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Nightmare Comes True For Parents

Bobby Ross Jr. Published: June 30, 1993
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EDMOND - For a brief moment, the laughter and happy remembrances of a shining young life ended too soon gave way to painful reality.

Don Norton's voice cracked and he choked into tears as he recalled two Edmond police officers knocking on his door late Friday.

His daughter, Nancy Ann Norton, 21, had not made it home from visiting a friend. And he and his wife, Melinda Norton, feared their worst nightmare - every parent's worst nightmare - was about to be realized.

Still, despite Nancy's empty bed, they held out a slight hope even as they endured an eternity between opening the door and hearing the officers' trembling voices.

"At that point, you don't know what, you're hoping your dog got out and got run over, you know," Don Norton recalled this week on the night before his daughter's funeral.

But when Sgt. Sherry Russi and officer Chris Budde asked to come inside, the Nortons knew, by the looks on their faces, that the news was bad.

"Those officers, they've got the toughest job going," Don Norton said as he sat in his kitchen, grabbing a quick bite to eat, as a crowd of friends and family members reminisced in the living room.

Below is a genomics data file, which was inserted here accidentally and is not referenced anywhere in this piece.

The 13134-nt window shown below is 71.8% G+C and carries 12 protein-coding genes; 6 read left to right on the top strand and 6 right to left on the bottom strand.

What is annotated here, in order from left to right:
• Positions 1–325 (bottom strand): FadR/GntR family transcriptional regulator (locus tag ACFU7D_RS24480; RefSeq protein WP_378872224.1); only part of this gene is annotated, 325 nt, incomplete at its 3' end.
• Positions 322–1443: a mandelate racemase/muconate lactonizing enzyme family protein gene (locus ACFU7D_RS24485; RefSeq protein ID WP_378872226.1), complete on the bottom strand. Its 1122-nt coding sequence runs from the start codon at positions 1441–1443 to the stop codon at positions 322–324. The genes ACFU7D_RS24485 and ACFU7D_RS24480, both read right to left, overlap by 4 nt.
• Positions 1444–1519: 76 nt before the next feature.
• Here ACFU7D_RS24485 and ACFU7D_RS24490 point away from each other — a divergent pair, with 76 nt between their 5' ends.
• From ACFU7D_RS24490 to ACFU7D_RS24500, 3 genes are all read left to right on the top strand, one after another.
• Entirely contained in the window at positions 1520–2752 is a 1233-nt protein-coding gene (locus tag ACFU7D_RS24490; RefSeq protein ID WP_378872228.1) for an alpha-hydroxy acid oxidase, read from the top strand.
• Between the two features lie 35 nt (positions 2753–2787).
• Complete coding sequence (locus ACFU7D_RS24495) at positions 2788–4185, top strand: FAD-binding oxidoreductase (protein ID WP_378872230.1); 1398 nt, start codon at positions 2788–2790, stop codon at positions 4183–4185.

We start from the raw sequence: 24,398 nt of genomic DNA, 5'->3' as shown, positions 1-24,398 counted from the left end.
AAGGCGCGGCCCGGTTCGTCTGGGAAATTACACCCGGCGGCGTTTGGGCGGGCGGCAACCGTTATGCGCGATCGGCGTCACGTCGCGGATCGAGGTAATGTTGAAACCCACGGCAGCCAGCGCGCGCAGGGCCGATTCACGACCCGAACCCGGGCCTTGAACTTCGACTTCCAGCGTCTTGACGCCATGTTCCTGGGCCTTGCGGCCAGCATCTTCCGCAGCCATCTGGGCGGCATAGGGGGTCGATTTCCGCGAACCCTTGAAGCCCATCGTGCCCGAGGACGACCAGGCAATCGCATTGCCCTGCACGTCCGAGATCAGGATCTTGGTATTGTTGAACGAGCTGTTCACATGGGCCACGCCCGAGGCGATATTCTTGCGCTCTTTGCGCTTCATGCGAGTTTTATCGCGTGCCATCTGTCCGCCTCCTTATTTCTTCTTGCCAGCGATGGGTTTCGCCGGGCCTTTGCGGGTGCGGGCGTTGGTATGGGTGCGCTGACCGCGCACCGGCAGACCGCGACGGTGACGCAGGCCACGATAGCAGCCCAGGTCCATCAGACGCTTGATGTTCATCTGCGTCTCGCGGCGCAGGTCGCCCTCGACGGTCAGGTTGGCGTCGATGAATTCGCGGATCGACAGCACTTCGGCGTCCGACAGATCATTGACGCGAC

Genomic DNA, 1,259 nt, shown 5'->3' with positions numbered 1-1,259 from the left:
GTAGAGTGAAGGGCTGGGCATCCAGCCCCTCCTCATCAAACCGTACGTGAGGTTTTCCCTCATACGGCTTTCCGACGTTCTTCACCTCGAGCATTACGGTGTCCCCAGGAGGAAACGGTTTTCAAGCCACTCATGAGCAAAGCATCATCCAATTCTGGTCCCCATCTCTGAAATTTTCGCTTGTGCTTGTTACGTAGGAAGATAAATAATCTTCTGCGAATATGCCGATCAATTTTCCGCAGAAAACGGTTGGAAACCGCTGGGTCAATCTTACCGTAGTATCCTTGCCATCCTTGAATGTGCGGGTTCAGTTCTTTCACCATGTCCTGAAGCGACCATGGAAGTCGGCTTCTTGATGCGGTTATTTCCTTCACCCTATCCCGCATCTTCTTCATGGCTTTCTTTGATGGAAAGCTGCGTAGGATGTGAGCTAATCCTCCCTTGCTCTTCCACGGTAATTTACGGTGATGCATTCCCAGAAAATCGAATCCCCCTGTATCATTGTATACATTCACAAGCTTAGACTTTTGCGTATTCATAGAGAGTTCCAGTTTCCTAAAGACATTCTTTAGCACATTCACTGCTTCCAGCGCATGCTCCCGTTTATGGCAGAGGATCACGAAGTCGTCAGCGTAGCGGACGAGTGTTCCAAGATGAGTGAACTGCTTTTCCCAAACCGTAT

"She (Russi) was so sweet ... it was the hardest thing she'd ever done.

"They came inside and she took a deep breath and said, 'Mr. Norton, do you have a daughter, Nancy Ann Norton? ' Right there, you know the rest of it, but she has to say the rest of it. 'I'm sorry, Mr. Norton, your daughter was in a bad accident and she didn't make it. ' " "What are you telling me? " he recalled gasping as he lightly wrapped his hands around Russi's shoulders. "What are you telling me? " Melinda Norton stretched her left arm around her husband and clenched his left shoulder as he briefly lost his composure.

Nancy also left behind a brother, Jay Norton, a student at Oklahoma State University in Stillwater.

The tragedy happened at 11:42 p.m. Friday when Nancy's station wagon was broadsided on Sooner Road at Covell Road by a car that ran a stop sign. Based on skid marks, police estimated the other car's speed at 60 mph at the time of impact.

Investigators said she appeared to die instantly as her vehicle was sliced nearly in half and pinned between the other car and a utility pole. By the time police arrived, the other driver had fled.

After a 36-hour search, a 22-year-old Edmond man who witnesses told police had just left a bar before the crash turned himself in at the Edmond police station. Paul Ryan Tharp, 22, was booked into county jail after being treated for facial injuries at Edmond Regional Medical Center.

Tharp was arrested on complaints of leaving the scene of a fatality accident, driving under suspension and driving without insurance. Police also are investigating the case as a possible negligent homicide and probing the possibility of alcohol being a contributing factor, investigating officer John Zeigler said Tuesday.

While saying the law should take its course, the Nortons voiced no anger toward the driver who killed their daughter.

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